PLEASE DON’T WIGGLE. PLEASE KEEP STILL!

I hope the title of this blogpost causes someone to consider looking for a moment before sniffing out the newest Facebook notifications.  What follows is an intriguing recording from April 7, 1930 — made for the prestigious Victor company at the start of the Great Depression, aimed at the African-American market and also (I presume) the market for slightly salacious “party records,” material that one would hear on a Black vaudeville circuit.  The ostensible narrative is about a chicken and a worm, but I suspect that other messages are and were being sent . . . beyond the farm.

Here’s the label of another side from that session:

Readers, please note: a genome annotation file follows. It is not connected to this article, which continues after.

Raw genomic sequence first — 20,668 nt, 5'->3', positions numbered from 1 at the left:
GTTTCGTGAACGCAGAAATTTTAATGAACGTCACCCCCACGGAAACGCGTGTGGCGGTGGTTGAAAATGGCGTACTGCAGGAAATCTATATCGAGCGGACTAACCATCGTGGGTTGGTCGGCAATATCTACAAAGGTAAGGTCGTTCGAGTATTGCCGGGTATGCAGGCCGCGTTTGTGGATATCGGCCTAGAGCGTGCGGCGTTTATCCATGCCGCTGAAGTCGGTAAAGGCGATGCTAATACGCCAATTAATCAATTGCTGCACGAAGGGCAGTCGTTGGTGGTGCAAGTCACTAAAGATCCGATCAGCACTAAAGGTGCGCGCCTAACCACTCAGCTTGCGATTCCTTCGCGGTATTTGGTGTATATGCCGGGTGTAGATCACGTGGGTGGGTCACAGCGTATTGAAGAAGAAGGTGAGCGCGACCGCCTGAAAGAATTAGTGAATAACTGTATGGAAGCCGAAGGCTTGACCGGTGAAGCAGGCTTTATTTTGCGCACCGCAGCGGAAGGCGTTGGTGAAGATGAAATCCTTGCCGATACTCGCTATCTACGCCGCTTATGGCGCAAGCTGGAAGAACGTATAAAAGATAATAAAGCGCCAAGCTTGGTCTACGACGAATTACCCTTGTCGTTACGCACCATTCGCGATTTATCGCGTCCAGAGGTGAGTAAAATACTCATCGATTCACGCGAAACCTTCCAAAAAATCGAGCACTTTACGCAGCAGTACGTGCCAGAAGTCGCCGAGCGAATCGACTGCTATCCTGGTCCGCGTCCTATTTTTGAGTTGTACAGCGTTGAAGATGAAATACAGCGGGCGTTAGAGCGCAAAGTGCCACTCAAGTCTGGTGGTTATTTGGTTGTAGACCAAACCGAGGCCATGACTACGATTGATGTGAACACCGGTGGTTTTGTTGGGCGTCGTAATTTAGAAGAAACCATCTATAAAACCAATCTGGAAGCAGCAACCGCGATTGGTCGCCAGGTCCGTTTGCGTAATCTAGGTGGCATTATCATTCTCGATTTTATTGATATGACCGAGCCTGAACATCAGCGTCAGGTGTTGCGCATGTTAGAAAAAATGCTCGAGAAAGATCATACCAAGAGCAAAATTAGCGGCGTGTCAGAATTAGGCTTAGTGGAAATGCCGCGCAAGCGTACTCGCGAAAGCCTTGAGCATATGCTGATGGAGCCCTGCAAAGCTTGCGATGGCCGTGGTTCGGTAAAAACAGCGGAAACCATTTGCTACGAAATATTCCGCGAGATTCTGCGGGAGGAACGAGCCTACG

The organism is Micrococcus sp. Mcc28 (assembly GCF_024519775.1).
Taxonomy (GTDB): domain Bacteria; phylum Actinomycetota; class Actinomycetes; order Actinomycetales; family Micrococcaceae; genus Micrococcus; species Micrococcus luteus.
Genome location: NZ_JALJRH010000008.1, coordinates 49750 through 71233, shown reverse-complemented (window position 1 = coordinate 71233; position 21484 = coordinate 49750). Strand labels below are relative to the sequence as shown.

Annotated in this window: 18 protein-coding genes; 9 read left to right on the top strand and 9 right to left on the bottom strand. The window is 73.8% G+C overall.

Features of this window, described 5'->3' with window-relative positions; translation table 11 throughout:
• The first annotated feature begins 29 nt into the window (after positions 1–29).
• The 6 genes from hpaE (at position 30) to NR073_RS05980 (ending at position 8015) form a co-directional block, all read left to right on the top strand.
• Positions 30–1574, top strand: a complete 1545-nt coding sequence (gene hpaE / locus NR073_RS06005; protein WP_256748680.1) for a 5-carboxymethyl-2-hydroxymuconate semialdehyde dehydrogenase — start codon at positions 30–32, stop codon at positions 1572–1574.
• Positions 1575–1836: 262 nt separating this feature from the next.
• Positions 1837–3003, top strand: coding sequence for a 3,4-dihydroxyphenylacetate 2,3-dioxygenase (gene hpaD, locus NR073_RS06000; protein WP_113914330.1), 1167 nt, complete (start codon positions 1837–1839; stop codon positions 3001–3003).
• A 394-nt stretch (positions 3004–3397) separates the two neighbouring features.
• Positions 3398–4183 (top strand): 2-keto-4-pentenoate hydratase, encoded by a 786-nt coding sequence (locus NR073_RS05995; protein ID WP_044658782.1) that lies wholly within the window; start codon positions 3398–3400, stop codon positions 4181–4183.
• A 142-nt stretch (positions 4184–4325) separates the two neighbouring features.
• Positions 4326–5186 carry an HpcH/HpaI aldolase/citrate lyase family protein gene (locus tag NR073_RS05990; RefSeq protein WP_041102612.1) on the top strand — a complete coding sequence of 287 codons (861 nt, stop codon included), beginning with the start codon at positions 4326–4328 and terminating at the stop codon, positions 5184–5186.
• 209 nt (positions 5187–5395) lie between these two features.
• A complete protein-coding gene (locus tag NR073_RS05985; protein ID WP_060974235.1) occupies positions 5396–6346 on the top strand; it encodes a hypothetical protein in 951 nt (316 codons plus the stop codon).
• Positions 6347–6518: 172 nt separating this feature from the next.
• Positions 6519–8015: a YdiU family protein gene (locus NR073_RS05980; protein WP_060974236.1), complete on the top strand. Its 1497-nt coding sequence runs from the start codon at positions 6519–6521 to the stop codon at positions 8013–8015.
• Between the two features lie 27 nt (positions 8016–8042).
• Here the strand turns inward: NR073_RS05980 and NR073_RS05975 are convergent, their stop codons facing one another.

IT'S SWEET LIKE SO

The participants are Spencer Williams, vocal and perhaps composer; Teddy Bunn, guitar, vocal; Clarence Profit, piano.

I confess I have a hard time with some of the lyrics, but PLEASE DON’T WIGGLE. PLEASE KEEP STILL! is or are words to live by in so many situations.

And just for another visual representation . . . a literal one to be sure:

CHICKEN AND THE WORM

There are few enough opportunities to hear Teddy Bunn in this period, and fewer to hear the very short-lived Clarence Profit.  So listen closely to the merriment going on around and behind the vocals.  And spare any worms you might encounter.

May your happiness increase!

 

 

6 responses to “PLEASE DON’T WIGGLE. PLEASE KEEP STILL!

  1. Eight bars of newly heard Teddy Bunn makes all the wiggling worth it.

  2. It’s all in the wiggle, no?

  3. But, as I just heard Charlie Musselwhite say, “What did the frog say to the eel? The more you wiggle, the better it feels.” An old one but an eternally good one!

  4. “Give a little wiggle,” circa 1929. Two schools of thought!

  5. Wasn’t Teddy Bunn with The Spirits of Rhythm?

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